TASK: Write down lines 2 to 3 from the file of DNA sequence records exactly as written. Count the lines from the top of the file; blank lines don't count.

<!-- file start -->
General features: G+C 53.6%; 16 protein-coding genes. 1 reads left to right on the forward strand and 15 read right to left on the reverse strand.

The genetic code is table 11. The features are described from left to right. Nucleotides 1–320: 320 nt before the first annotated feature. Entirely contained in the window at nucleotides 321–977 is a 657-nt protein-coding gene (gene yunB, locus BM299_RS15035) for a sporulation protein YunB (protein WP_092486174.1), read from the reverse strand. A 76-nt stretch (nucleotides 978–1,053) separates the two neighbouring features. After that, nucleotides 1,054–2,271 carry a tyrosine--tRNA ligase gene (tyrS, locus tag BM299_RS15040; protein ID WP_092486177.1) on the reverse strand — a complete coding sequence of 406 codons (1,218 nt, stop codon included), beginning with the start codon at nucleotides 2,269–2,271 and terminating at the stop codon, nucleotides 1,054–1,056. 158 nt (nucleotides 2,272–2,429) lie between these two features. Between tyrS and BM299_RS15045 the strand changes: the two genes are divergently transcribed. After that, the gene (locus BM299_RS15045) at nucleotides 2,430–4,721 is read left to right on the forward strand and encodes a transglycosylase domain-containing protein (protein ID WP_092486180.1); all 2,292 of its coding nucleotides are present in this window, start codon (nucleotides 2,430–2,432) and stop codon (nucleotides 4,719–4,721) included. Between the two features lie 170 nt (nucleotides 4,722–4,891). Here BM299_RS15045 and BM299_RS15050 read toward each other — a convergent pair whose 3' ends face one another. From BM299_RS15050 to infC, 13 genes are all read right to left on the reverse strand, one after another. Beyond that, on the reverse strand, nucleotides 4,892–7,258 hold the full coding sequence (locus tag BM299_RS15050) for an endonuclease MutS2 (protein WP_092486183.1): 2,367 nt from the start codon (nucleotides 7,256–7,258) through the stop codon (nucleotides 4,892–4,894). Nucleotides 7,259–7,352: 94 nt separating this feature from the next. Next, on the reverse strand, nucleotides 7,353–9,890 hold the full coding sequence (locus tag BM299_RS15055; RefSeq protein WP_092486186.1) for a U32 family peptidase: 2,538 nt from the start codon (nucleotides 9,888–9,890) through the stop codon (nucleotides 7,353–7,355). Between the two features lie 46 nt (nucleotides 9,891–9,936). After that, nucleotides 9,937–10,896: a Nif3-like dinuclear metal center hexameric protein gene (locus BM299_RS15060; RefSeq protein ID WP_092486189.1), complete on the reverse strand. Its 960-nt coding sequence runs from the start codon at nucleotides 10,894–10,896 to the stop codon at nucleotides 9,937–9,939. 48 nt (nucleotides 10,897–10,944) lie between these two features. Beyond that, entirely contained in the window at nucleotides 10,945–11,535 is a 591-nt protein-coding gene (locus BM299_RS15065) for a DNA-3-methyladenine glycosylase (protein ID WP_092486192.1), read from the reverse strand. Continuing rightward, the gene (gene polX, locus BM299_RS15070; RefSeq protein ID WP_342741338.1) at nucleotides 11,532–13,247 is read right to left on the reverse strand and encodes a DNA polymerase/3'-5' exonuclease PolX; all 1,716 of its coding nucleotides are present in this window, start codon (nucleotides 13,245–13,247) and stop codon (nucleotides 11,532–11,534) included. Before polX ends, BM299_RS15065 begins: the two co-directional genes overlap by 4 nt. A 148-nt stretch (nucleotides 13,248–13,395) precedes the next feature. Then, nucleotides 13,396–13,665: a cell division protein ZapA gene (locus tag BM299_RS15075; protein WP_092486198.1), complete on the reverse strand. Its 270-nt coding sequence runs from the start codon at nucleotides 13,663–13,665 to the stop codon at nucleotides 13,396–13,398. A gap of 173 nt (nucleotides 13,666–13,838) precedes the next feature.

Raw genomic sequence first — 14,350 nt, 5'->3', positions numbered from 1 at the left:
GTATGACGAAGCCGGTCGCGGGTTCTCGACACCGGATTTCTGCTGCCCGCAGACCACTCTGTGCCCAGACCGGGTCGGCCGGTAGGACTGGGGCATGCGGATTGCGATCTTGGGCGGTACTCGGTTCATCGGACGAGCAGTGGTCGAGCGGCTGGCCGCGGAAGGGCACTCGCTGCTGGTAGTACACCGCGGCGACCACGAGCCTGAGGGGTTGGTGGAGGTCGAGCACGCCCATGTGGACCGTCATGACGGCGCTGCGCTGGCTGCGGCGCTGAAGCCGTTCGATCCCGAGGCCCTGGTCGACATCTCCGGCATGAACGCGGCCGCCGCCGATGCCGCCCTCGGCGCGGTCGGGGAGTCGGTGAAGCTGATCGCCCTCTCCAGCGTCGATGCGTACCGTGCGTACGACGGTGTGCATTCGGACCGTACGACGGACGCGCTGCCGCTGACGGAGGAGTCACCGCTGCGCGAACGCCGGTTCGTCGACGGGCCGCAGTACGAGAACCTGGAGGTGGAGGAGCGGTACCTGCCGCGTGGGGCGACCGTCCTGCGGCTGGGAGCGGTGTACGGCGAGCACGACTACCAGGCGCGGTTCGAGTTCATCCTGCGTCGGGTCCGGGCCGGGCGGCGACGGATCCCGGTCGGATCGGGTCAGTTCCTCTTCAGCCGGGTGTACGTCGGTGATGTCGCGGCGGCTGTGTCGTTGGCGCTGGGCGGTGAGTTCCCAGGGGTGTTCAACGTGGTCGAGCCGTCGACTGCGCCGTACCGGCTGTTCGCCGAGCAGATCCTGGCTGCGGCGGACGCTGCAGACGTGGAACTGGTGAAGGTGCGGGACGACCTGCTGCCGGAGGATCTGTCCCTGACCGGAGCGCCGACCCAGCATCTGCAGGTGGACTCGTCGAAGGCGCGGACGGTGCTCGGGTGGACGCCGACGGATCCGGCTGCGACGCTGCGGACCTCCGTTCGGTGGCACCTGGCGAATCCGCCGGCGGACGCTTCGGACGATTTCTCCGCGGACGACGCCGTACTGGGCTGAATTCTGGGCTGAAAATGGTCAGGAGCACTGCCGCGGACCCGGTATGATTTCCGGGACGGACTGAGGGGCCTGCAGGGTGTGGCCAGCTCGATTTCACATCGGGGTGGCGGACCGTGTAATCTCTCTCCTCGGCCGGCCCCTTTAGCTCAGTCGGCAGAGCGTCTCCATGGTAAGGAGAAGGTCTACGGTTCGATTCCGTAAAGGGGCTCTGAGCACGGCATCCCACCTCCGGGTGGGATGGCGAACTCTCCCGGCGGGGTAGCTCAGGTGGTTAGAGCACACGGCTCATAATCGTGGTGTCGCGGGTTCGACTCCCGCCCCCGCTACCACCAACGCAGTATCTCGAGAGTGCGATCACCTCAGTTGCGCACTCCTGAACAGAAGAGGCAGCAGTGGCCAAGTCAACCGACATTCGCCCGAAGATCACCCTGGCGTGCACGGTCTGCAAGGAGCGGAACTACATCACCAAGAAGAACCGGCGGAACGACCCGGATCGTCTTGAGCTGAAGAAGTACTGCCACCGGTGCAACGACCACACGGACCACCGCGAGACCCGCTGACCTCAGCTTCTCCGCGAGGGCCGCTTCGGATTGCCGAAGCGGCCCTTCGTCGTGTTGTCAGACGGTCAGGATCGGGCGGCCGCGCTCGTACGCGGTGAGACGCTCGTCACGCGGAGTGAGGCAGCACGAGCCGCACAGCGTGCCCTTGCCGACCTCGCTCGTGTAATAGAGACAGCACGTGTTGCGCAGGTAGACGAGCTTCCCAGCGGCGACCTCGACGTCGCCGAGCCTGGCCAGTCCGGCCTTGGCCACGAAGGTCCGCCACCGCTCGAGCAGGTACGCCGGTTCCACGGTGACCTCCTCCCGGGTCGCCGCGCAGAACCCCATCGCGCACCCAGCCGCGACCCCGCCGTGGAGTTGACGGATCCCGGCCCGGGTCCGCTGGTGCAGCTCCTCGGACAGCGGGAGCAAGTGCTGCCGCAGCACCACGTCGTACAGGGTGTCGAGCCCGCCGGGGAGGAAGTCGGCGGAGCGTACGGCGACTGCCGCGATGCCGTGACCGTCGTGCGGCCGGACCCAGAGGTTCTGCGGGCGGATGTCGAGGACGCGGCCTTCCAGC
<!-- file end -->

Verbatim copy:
The genetic code is table 11. The features are described from left to right. Nucleotides 1–320: 320 nt before the first annotated feature. Entirely contained in the window at nucleotides 321–977 is a 657-nt protein-coding gene (gene yunB, locus BM299_RS15035) for a sporulation protein YunB (protein WP_092486174.1), read from the reverse strand. A 76-nt stretch (nucleotides 978–1,053) separates the two neighbouring features. After that, nucleotides 1,054–2,271 carry a tyrosine--tRNA ligase gene (tyrS, locus tag BM299_RS15040; protein ID WP_092486177.1) on the reverse strand — a complete coding sequence of 406 codons (1,218 nt, stop codon included), beginning with the start codon at nucleotides 2,269–2,271 and terminating at the stop codon, nucleotides 1,054–1,056. 158 nt (nucleotides 2,272–2,429) lie between these two features. Between tyrS and BM299_RS15045 the strand changes: the two genes are divergently transcribed. After that, the gene (locus BM299_RS15045) at nucleotides 2,430–4,721 is read left to right on the forward strand and encodes a transglycosylase domain-containing protein (protein ID WP_092486180.1); all 2,292 of its coding nucleotides are present in this window, start codon (nucleotides 2,430–2,432) and stop codon (nucleotides 4,719–4,721) included. Between the two features lie 170 nt (nucleotides 4,722–4,891). Here BM299_RS15045 and BM299_RS15050 read toward each other — a convergent pair whose 3' ends face one another. From BM299_RS15050 to infC, 13 genes are all read right to left on the reverse strand, one after another. Beyond that, on the reverse strand, nucleotides 4,892–7,258 hold the full coding sequence (locus tag BM299_RS15050) for an endonuclease MutS2 (protein WP_092486183.1): 2,367 nt from the start codon (nucleotides 7,256–7,258) through the stop codon (nucleotides 4,892–4,894). Nucleotides 7,259–7,352: 94 nt separating this feature from the next. Next, on the reverse strand, nucleotides 7,353–9,890 hold the full coding sequence (locus tag BM299_RS15055; RefSeq protein WP_092486186.1) for a U32 family peptidase: 2,538 nt from the start codon (nucleotides 9,888–9,890) through the stop codon (nucleotides 7,353–7,355). Between the two features lie 46 nt (nucleotides 9,891–9,936). After that, nucleotides 9,937–10,896: a Nif3-like dinuclear metal center hexameric protein gene (locus BM299_RS15060; RefSeq protein ID WP_092486189.1), complete on the reverse strand. Its 960-nt coding sequence runs from the start codon at nucleotides 10,894–10,896 to the stop codon at nucleotides 9,937–9,939. 48 nt (nucleotides 10,897–10,944) lie between these two features. Beyond that, entirely contained in the window at nucleotides 10,945–11,535 is a 591-nt protein-coding gene (locus BM299_RS15065) for a DNA-3-methyladenine glycosylase (protein ID WP_092486192.1), read from the reverse strand. Continuing rightward, the gene (gene polX, locus BM299_RS15070; RefSeq protein ID WP_342741338.1) at nucleotides 11,532–13,247 is read right to left on the reverse strand and encodes a DNA polymerase/3'-5' exonuclease PolX; all 1,716 of its coding nucleotides are present in this window, start codon (nucleotides 13,245–13,247) and stop codon (nucleotides 11,532–11,534) included. Before polX ends, BM299_RS15065 begins: the two co-directional genes overlap by 4 nt. A 148-nt stretch (nucleotides 13,248–13,395) precedes the next feature. Then, nucleotides 13,396–13,665: a cell division protein ZapA gene (locus tag BM299_RS15075; protein WP_092486198.1), complete on the reverse strand. Its 270-nt coding sequence runs from the start codon at nucleotides 13,663–13,665 to the stop codon at nucleotides 13,396–13,398. A gap of 173 nt (nucleotides 13,666–13,838) precedes the next feature.

Raw genomic sequence first — 14,350 nt, 5'->3', positions numbered from 1 at the left: